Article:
So I’ve got that going for me.

From that point to the game is pretty much a haze of gormless expressions and “Oh my God, they are all thinking ‘who let that 15-year-old in here’” thoughts, but once I walked out into the press area a greater sense of calm found me. Finding my seat was easy (mainly because it was pretty near the back, far from the broadsheet bigwigs) and my seat next to a Japanese man with seemingly little-to-no knowledge of English left me feeling slightly better about how out of my depth I was. Only slightly, though.

The first half was a time of pure concentration for me, eager to get down as many notes as possible to make my post-match work a lot easier. That was only disturbed by Jermain Defoe’s early goal, which I must admit — so caught up in the exhilaration of being there — I was halfway to my feet before quickly remembering that there is no cheering in the press box.

Anyone witness to it must have thought I’d had a mild fit. Or I was an idiot. One of the two.

Anyway, half-time came and most of the press scrambled off to get what turned out to be a selection of fast food classics that the general population so infamously have to be extortionate prices for. I, however, had no time to take advantage of such treats (nor eat them with smug satisfaction) as I wanted to make sure all my reports were on track. I barely had time in the final five minutes of the break to head for the toilet (very nice), no doubt the result of all that free water.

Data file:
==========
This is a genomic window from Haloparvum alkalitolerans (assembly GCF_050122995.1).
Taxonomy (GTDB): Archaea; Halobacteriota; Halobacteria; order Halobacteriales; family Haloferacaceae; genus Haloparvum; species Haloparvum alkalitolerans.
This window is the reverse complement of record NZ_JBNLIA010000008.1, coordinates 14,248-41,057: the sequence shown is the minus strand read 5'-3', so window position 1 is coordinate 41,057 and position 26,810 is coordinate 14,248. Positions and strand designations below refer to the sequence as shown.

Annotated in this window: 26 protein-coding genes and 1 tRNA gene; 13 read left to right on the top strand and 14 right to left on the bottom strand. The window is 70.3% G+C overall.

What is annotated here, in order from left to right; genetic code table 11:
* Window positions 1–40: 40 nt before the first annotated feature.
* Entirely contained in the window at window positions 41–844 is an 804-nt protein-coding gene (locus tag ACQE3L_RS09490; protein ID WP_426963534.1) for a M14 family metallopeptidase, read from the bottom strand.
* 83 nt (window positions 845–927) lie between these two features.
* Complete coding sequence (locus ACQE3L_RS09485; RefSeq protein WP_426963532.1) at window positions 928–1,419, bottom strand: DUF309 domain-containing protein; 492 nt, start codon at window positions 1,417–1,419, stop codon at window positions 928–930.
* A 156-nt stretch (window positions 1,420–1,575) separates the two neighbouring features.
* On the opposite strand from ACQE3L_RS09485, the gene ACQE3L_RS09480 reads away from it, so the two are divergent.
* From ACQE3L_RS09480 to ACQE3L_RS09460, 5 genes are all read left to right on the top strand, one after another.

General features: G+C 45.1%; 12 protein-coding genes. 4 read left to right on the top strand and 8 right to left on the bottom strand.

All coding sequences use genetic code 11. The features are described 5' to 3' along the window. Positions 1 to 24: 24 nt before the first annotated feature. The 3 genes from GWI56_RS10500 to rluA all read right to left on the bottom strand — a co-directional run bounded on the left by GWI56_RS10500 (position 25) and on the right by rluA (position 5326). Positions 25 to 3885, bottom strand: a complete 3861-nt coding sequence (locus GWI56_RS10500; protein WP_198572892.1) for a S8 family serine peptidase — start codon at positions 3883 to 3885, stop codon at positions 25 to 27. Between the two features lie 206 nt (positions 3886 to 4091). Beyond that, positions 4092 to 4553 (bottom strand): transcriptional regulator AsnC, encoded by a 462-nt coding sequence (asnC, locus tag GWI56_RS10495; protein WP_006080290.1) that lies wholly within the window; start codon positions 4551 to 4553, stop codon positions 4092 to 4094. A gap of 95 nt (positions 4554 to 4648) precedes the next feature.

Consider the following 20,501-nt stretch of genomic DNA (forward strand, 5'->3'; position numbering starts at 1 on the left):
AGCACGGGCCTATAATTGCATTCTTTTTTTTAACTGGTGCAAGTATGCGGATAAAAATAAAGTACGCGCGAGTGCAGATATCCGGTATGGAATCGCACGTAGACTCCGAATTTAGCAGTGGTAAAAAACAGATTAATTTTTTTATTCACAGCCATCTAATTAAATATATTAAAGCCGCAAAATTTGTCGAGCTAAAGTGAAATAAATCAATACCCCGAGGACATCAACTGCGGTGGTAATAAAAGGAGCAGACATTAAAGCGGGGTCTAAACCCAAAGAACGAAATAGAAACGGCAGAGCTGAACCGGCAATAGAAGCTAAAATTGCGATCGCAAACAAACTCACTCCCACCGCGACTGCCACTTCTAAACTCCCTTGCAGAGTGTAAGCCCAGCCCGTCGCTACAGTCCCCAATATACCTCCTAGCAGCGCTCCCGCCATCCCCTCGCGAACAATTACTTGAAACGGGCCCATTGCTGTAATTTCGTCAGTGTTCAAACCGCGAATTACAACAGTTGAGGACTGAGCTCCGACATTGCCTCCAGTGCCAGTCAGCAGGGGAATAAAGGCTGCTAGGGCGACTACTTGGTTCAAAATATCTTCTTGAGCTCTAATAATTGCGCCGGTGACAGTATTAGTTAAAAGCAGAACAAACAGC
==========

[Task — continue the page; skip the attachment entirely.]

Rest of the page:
Anyway, everything was going fine at my well-chosen corner urinal, until another man walked in and opted to stand right next to me (a curious move, not one I’m convinced follows toilet protocol). This had an obvious and familiar effect on me, and I rather embarrassingly had to wait until he left my shoulder before I could finish my activity. Turning around upon completion, my nemesis turned out to be none other than Lee Dixon.

Lee Dixon gave me stage fright. The bastard.

Spot the error: Not exactly the most ego-boasting of starts...

After that highlight, the second half was another blur, as I scrambled to keep up with England’s increasingly clinical finishing and keep everything on track for submission at the final whistle. Then came the mad dash at the final whistle for the press conference to hear Fabio Capello snub the press corps with quite considerable aplomb (“write whatever you-a want”, or words to that effect) and then an unsuccessful attempt to enter the mixed zone. Apparently my press pass didn’t have the requisite letters on it for such permission. If we’re getting really picky about that, my name wasn’t even spelt correctly. Bet that never happens to Oliver Kay…

Anyway, a return to the library allowed me to fill out some of my post-match report, before an early exit from the stadium to ensure I managed to catch the last train home (which, thanks to the sorry soul who threw themselves on the tracks at Victoria and a subsequent two-mile walk around central London, I cut a lot finer than preferable).

All in all, a good experience, and one I hope to have more of them in future. Who knows, I may even overhaul Peter Shilton one day.

But even if I’m a one-cap wonder, that’s better than none at all…

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September 6, 2010 - Posted by | Comment, World Football | , ,

1 Comment »

  1. makes me want to drink alchoholic beverages

    Comment by kaitlin | December 1, 2010 | Reply